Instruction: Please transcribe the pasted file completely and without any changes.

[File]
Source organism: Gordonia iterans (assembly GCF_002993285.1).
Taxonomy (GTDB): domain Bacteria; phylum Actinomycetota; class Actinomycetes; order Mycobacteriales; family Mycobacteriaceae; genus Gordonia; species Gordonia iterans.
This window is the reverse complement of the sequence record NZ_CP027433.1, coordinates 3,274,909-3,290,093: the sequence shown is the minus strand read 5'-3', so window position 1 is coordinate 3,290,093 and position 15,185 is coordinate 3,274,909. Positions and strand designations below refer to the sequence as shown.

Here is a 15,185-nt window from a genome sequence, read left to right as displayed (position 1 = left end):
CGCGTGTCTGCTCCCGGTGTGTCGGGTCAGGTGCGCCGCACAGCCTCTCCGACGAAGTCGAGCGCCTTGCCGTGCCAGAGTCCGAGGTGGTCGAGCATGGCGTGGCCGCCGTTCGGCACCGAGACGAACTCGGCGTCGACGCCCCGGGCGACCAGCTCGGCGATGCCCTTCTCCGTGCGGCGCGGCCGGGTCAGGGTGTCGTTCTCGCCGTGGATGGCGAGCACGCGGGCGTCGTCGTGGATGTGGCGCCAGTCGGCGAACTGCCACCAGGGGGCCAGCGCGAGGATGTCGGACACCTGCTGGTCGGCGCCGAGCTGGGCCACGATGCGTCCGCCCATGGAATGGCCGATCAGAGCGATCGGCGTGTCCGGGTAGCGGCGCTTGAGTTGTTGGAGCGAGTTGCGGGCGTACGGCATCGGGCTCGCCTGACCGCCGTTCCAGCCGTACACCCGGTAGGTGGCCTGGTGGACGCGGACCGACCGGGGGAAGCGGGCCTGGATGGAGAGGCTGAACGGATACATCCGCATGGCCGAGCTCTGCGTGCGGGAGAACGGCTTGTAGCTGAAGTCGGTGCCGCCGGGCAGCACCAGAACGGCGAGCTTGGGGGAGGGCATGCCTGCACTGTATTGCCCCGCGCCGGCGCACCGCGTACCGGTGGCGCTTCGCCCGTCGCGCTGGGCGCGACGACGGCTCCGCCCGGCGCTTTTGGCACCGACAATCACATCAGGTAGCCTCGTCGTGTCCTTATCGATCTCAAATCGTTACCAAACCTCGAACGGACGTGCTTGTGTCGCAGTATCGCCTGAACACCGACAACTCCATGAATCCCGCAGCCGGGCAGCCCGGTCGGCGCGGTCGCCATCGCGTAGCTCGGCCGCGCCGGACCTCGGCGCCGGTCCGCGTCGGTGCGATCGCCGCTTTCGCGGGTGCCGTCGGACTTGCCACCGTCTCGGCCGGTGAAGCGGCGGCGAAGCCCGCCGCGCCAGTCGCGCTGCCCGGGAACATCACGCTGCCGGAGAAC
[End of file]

Source organism: Gordonia iterans (assembly GCF_002993285.1).
Taxonomy (GTDB): domain Bacteria; phylum Actinomycetota; class Actinomycetes; order Mycobacteriales; family Mycobacteriaceae; genus Gordonia; species Gordonia iterans.
This window is the reverse complement of the sequence record NZ_CP027433.1, coordinates 3,274,909-3,290,093: the sequence shown is the minus strand read 5'-3', so window position 1 is coordinate 3,290,093 and position 15,185 is coordinate 3,274,909. Positions and strand designations below refer to the sequence as shown.

Here is a 15,185-nt window from a genome sequence, read left to right as displayed (position 1 = left end):
CGCGTGTCTGCTCCCGGTGTGTCGGGTCAGGTGCGCCGCACAGCCTCTCCGACGAAGTCGAGCGCCTTGCCGTGCCAGAGTCCGAGGTGGTCGAGCATGGCGTGGCCGCCGTTCGGCACCGAGACGAACTCGGCGTCGACGCCCCGGGCGACCAGCTCGGCGATGCCCTTCTCCGTGCGGCGCGGCCGGGTCAGGGTGTCGTTCTCGCCGTGGATGGCGAGCACGCGGGCGTCGTCGTGGATGTGGCGCCAGTCGGCGAACTGCCACCAGGGGGCCAGCGCGAGGATGTCGGACACCTGCTGGTCGGCGCCGAGCTGGGCCACGATGCGTCCGCCCATGGAATGGCCGATCAGAGCGATCGGCGTGTCCGGGTAGCGGCGCTTGAGTTGTTGGAGCGAGTTGCGGGCGTACGGCATCGGGCTCGCCTGACCGCCGTTCCAGCCGTACACCCGGTAGGTGGCCTGGTGGACGCGGACCGACCGGGGGAAGCGGGCCTGGATGGAGAGGCTGAACGGATACATCCGCATGGCCGAGCTCTGCGTGCGGGAGAACGGCTTGTAGCTGAAGTCGGTGCCGCCGGGCAGCACCAGAACGGCGAGCTTGGGGGAGGGCATGCCTGCACTGTATTGCCCCGCGCCGGCGCACCGCGTACCGGTGGCGCTTCGCCCGTCGCGCTGGGCGCGACGACGGCTCCGCCCGGCGCTTTTGGCACCGACAATCACATCAGGTAGCCTCGTCGTGTCCTTATCGATCTCAAATCGTTACCAAACCTCGAACGGACGTGCTTGTGTCGCAGTATCGCCTGAACACCGACAACTCCATGAATCCCGCAGCCGGGCAGCCCGGTCGGCGCGGTCGCCATCGCGTAGCTCGGCCGCGCCGGACCTCGGCGCCGGTCCGCGTCGGTGCGATCGCCGCTTTCGCGGGTGCCGTCGGACTTGCCACCGTCTCGGCCGGTGAAGCGGCGGCGAAGCCCGCCGCGCCAGTCGCGCTGCCCGGGAACATCACGCTGCCGGAGAAC